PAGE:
This is a story about the Paxton massacres of 1763. However, as the title suggests, the Paxton vigilantes associated with this tragedy are peripheral to our story. Ghost River: The Fall and Rise of the Conestoga introduces new interpreters and new bodies of evidence in order to foreground Indigenous victims and survivors in ways that eighteen-century printed records – with their attendant focus on colonial elites – cannot do alone. In doing so, this project confronts several challenges that accompany studies of early America. How, with only an incomplete set of records written by Euro-Americans, can we tell difficult stories that don’t reproduce past assumptions? Can we recollect tragedy without eulogizing it? And how can acts of artistic reinterpretation reveal the fluidity of history, memory, and collective mythology?
The massacres that give rise to this story unfolded in rapid succession and with far-reaching ramifications. In December 1763, a mob of settlers from Paxtang Township, not far from what is today Harrisburg, murdered 20 unarmed Conestoga Indians in Lancaster County. A month later, hundreds of these so-called “Paxton Boys” marched on Philadelphia to menace refugee Lenape and Moravian Indians who had been taken under the protection of the Pennsylvania government. The Paxton mob was halted in Germantown, just six miles north of the city by a delegation led by Benjamin Franklin, who persuaded their leaders to disband and publish their grievances in the preferred media of the day — a pamphlet.
Inexpensive and quick to produce, pamphlets answered pamphlets as Paxton critics and defenders rushed to battle in print. The “pamphlet war” that followed was not so different from the social media wars of today. Defenders accused the Conestoga people of colluding with the other groups who had attacked settlers on Pennsylvania’s borderlands during the Seven Years’ War (1754- 63), a charge predicated upon the racist assertion that the Conestoga—like other Indigenous peoples in the colony—were “savages” who could not be trusted and whose presence could not be tolerated. Critics accused the Paxton mob of behaving more “savagely” than the Native Peoples they had killed. Pamphleteers waged battle using pseudonyms, slandering opponents as failed elites or racial traitors. At stake was much more than the conduct of the Paxton murderers. Pamphleteers staked claims about westward settlement, representation, and white supremacy in pre-Revolutionary Pennsylvania.
This rich print debate is well-preserved at places like the Library Company of Philadelphia, which was founded by Franklin decades before the Paxton massacres as the first subscription library in the American colonies. Printed materials include dozens of pamphlets, large sheets (also called broadsides), newspapers, and political cartoons. Given that Philadelphia was the center of the colony’s print media, these records give outsized voice to Philadelphians. Notably, such records barely mention the Conestoga people, their traditions, or their vital history in the mid-Atlantic region.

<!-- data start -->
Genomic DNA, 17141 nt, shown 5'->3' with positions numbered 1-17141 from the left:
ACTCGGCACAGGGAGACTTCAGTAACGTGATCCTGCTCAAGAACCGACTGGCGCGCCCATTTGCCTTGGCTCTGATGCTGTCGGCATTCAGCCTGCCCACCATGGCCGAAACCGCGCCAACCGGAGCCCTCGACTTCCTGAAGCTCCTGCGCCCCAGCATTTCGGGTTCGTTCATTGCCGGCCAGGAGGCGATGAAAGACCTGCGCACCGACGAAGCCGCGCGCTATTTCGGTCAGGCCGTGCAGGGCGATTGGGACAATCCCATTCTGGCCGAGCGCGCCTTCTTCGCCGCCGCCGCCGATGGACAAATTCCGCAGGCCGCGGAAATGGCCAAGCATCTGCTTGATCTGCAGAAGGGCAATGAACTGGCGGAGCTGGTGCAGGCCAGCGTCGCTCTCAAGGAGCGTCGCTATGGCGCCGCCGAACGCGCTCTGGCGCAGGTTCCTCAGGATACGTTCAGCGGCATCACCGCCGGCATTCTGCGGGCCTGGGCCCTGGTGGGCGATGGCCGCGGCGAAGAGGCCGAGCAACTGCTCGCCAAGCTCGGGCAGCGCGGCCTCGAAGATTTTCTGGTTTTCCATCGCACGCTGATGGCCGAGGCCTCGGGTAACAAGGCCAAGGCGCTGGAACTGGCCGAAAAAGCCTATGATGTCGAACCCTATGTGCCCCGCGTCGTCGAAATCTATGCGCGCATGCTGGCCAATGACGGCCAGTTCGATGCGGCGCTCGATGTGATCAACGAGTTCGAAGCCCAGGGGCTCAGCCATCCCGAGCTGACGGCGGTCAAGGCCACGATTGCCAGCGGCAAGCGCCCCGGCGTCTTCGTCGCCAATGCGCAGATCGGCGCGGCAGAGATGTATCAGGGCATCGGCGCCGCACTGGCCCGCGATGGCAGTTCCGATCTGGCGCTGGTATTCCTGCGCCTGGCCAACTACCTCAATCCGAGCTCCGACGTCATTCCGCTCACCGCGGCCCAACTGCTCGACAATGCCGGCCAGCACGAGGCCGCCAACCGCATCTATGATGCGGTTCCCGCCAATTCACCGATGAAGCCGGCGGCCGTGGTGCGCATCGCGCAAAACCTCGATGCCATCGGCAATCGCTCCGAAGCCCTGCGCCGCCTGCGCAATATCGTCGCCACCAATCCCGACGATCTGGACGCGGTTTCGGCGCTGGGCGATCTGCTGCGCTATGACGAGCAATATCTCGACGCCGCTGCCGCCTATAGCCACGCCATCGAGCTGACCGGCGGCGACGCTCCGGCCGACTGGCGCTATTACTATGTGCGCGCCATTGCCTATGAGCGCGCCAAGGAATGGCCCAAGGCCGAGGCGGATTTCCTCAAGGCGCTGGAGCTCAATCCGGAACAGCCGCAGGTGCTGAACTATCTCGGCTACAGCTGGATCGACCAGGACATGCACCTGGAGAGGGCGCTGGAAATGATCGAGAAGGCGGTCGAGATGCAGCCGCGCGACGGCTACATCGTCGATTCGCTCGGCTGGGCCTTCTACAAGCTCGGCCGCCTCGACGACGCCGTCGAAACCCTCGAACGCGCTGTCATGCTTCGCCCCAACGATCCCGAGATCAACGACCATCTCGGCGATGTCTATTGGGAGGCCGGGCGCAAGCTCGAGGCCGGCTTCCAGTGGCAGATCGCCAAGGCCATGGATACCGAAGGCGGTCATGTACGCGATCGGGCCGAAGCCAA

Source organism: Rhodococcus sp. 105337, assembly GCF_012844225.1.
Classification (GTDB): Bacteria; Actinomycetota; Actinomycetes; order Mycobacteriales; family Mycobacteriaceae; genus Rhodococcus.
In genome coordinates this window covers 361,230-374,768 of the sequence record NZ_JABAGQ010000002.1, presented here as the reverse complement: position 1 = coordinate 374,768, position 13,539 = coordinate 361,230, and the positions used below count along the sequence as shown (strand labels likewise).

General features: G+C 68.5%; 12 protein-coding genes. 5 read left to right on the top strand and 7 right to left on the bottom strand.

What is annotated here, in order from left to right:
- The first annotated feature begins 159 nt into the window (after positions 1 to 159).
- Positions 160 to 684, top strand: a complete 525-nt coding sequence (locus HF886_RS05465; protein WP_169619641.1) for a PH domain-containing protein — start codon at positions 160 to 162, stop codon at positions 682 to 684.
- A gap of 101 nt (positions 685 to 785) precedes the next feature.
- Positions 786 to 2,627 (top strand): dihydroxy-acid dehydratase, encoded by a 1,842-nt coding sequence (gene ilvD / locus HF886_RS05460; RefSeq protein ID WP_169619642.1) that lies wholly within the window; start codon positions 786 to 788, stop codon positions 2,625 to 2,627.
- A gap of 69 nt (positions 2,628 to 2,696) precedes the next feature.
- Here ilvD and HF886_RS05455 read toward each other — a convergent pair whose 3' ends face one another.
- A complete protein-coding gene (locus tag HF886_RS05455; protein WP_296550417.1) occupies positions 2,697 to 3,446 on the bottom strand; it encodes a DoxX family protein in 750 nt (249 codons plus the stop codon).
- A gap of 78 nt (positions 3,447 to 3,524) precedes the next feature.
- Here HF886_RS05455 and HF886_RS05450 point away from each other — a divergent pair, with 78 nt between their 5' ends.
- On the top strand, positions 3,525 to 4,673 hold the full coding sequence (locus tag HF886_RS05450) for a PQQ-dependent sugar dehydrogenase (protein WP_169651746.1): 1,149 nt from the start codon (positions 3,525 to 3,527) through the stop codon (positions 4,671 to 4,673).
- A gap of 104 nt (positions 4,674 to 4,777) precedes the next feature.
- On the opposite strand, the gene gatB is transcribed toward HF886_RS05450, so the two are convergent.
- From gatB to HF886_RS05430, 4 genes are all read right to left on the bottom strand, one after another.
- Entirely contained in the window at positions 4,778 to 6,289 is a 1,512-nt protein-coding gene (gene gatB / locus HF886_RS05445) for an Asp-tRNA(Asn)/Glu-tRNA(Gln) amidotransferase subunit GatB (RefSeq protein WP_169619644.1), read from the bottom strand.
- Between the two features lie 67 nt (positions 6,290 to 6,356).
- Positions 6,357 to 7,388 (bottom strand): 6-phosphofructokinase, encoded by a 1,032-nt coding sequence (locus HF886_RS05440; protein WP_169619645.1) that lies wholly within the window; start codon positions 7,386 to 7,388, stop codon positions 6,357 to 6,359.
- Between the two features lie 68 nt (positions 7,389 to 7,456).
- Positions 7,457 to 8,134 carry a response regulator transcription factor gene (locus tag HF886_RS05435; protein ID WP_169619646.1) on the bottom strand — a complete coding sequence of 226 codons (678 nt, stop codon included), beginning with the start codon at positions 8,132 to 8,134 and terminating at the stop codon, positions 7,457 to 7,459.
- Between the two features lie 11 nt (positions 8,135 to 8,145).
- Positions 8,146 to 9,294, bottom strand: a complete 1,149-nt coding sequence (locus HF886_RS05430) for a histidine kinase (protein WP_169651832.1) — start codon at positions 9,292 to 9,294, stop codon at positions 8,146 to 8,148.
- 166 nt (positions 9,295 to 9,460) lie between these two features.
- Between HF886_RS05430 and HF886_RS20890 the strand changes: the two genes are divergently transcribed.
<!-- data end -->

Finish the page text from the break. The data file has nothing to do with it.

The Conestoga people lived peacefully alongside settlers at Conestoga Manor (sometimes referred to as “Indiantown”), on a tract of land set aside by William Penn at the founding of the colony. From the beginning, Conestoga Manor was an ethnically heterogenous community comprised of Susquehannock and Iroquois peoples, including Seneca, Oneida, Cayuga, and Tuscarora. Many of those residents were Christian, spoke English, wore English clothing, and had English names. But long before the Paxton murders, disease, and displacement had diminished the number of people living at Conestoga Manor. To categorize the Paxton massacres, however, as a “genocide” is misleading, insofar as the term fails to account for the resiliency that this community had achieved through relocation, assimilation, and intermarriage. As local Indigenous peoples at Circle Legacy Center repeated during our research trips to Lancaster, “we are still here.”
Those words have served as my lodestar as editor of the book from which this site is drawn. As the script of Ghost River has evolved through drafts, thumbnails, pencils, inks, and colors, our team has consulted regularly with individuals who identify as Delaware, Haliwa- Saponi, Lenape, Munsee, and Oglala Lakota. We’ve visited their meeting space. We’ve spoken on the phone. We’ve broken bread together. Ghost River is not a eulogy for some lost tribe; it’s an act of active and ongoing recollection sustained by and responsible to living, breathing people.